Saturday, July 25, 2009

The green fluorescent protein: GFP

Green Fluorescent Protein (GFP) has existed for more than one hundred and sixty million years in one species of jellyfish, Aequorea victoria. The protein is found in the photoorgans of Aequorea.

The discovery of GFP
The jellyfish Aequorea victoria is bioluminescent, i.e. it produces light with the help of
chemical reactions that provide the energy for photon emission and emits green light as first
described by Davenport and Nicol (1955). In 1960, Osamu Shimomura joined the laboratory
of Frank Johnson at Princeton to clarify the molecular mechanism of the bioluminescence of
Aequorea victoria. Shimomura came from Nagoya University, where he had completed
extensive work on the bioluminescence of the small ostracod Cypridina, together with Prof.
Y. Hirata. Aequorea victoria jellyfish were collected during the following summers in Friday
Harbor in the Puget Sound of Washington state on the coast of the Pacific Ocean
(Shimomura, 2005).
The active component of the Aequorea bioluminescence was identified as a protein, named
aequorin, emitting blue light in a Ca2+- dependent manner (Shimomura et al., 1962). That the
light emission of purified aequorin peaked in the blue part of the visible spectrum came as a
surprise, since the bioluminescence of Aequorea victoria is distinctly green.

GFP has a typical beta barrel structure, consisting of one β-sheet with alpha helix(s) containing the chromophore running through the center.Inward facing sidechains of the barrel induce specific cyclization reactions in the tripeptide Ser65–Tyr66–Gly67 that lead to chromophore formation. This process of post-translational modification is referred to as maturation. The hydrogen bonding network and electron stacking interactions with these sidechains influence the color of wtGFP and its numerous derivatives. The tightly packed nature of the barrel excludes solvent molecules, protecting the chromophore fluorescence from quenching by water.

The availability of GFP and its derivatives has thoroughly redefined fluorescence microscopy and the way it is used in cell biology and other biological disciplines.While most small fluorescent molecules such as FITC (fluorescein isothiocyanate) are strongly phototoxic when used in live cells, fluorescent proteins such as GFP are usually much less harmful when illuminated in living cells. This has triggered the development of highly automated live cell fluorescence microscopy systems which can be used to observe cells over time expressing one or more proteins tagged with fluorescent proteins. For example, GFP had been widely used in labelling the spermatozoa of various organisms for identification purposes as in Drosophila melanogaster, where expression of GFP can be used as a marker for a particular characteristic. GFP can also be expressed in different structures enabling morphological distinction. In such cases, the gene for the production of GFP is spliced into the genome of the organism in the region of the DNA which codes for the target proteins, and which is controlled by the same regulatory sequence; that is the gene's regulatory sequence now controls the production of GFP, in addition to the tagged protein(s). In cells where the gene is expressed, and the tagged proteins are produced, GFP is produced at the same time. Thus, only those cells in which the tagged gene is expressed, or the target proteins are produced, will fluoresce when observed under fluorescence microscopy. Analysis of such time lapse movies has redefined the understanding of many biological processes including protein folding, protein transport, and RNA dynamics, which in the past had been studied using fixed (i.e. dead) material. .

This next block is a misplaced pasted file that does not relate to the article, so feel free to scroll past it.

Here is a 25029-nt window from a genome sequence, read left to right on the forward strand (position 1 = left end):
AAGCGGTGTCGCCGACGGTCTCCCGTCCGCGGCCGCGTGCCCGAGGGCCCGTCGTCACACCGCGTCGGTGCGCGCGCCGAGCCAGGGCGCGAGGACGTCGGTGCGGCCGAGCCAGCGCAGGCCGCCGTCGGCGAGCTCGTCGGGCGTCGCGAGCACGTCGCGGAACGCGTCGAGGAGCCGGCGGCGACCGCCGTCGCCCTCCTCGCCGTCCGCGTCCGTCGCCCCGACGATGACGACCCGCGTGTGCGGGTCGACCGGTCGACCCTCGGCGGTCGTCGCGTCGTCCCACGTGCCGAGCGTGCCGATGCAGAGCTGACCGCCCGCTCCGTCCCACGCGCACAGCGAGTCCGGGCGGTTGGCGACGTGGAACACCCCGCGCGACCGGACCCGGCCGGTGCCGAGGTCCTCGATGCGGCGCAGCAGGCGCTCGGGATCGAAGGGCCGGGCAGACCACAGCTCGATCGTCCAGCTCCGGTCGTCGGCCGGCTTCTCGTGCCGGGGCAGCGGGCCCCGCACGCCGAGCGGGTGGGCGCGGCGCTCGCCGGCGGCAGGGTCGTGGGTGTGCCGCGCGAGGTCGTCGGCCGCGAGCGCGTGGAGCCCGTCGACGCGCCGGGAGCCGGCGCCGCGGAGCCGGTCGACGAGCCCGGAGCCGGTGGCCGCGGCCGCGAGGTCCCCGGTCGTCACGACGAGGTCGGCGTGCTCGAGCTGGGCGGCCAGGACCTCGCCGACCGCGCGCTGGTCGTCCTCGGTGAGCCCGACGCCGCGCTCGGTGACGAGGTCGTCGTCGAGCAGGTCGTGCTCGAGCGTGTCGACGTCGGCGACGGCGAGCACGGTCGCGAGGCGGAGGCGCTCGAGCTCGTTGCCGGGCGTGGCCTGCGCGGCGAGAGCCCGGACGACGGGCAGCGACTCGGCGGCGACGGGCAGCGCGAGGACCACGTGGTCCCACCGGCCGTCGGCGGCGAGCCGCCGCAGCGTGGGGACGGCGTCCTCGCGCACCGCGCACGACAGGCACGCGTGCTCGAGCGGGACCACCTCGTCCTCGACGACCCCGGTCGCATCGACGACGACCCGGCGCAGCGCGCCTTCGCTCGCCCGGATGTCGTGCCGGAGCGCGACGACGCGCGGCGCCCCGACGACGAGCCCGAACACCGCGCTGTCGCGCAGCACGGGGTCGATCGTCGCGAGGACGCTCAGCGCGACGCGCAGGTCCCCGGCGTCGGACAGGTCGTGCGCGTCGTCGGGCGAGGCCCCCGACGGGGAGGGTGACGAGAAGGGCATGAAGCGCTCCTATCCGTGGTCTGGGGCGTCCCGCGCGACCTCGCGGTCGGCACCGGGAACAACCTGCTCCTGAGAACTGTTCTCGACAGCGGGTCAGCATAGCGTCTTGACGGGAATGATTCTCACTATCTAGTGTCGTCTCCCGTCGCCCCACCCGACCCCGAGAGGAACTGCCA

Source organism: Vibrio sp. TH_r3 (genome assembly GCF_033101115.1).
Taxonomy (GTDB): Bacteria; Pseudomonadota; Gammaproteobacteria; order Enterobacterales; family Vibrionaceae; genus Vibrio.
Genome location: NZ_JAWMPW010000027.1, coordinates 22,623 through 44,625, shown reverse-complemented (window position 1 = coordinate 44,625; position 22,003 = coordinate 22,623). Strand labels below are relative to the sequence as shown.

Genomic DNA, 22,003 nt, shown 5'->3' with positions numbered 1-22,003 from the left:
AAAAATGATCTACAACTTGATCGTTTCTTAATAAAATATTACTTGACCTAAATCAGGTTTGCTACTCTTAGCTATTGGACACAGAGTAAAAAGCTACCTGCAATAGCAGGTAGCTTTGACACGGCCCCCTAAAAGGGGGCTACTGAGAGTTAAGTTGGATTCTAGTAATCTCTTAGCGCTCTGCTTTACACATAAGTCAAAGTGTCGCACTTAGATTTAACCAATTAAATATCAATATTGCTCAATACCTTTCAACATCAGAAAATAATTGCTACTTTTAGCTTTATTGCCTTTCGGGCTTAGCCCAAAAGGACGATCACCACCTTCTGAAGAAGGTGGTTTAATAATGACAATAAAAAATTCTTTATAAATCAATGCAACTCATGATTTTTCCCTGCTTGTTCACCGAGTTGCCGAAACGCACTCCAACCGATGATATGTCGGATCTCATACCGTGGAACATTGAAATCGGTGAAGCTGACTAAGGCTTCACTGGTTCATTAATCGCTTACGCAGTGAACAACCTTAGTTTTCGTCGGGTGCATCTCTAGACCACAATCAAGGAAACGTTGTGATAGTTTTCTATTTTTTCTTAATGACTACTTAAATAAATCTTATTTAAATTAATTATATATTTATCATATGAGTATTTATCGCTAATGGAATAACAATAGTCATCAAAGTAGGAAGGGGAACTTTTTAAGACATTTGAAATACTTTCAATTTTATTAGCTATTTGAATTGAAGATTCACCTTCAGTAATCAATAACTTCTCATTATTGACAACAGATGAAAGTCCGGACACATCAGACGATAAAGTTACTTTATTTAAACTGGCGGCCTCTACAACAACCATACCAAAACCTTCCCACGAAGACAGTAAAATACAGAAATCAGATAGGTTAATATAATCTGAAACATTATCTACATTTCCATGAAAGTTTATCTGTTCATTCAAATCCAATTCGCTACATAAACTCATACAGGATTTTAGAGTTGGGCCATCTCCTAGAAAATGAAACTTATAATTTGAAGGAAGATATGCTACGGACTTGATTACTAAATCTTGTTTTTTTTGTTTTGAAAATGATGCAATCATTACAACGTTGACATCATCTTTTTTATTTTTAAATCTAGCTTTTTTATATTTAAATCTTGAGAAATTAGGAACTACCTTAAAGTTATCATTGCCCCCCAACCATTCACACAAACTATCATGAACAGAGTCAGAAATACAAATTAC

Another powerful use of GFP is to express the protein in small sets of specific cells. This allows researchers to optically detect specific types of cells in vitro (in a dish), or even in vivo (in the living organism. Genetically combining several spectral variants of GFP is a useful trick for the analysis of brain circuitry (Brainbow). Other interesting uses of fluorescent proteins in the literature include using FPs as sensors of neuron membrane potential, tracking of AMPA receptors on cell membranes , viral entry and the infection of individual influenza viruses and lentiviral viruses,etc.

GFP in nature
The purpose of both bioluminescence and GFP fluorescence in jellyfish is unknown. GFP is co-expressed with aequorin in small granules around the rim of the jellyfish bell. The secondary excitation peak (480nm) of GFP does absorb some of the blue emission of aequorin, giving the bioluminescence a more green hue. The serine 65 residue of the GFP chromophore is responsible for the dual peaked excitation spectra of wild type GFP. It is conserved in all three GFP isoforms originally cloned by Prasher. Nearly all mutations of this residue consolidate the excitation spectra to a single peak at either 395nm or 480nm. The precise mechanism of this sensitivity is complex, but probably involves donation of a hydrogen from serine 65 to glutamate 222, which influences chromophore ionization. Since a single mutation can dramatically enhance the 480nm excitation peak, making GFP a much more efficient partner of aequorin, A. victoria appears to evolutionarily prefer the less-efficient, dual peaked excitation spectrum. Roger Tsien has speculated that varying hydrostatic pressure with depth may effect serine 65's ability to donate a hydrogen to the chromophore and shift the ratio of the two excitation peaks. Thus the jellyfish may change the color of its bioluminescence with depth. Unfortunately, a collapse in the population of jellyfish in Friday Harbor, where GFP was originally discovered, has hampered further study of the role of GFP in the jellyfish's natural environment.

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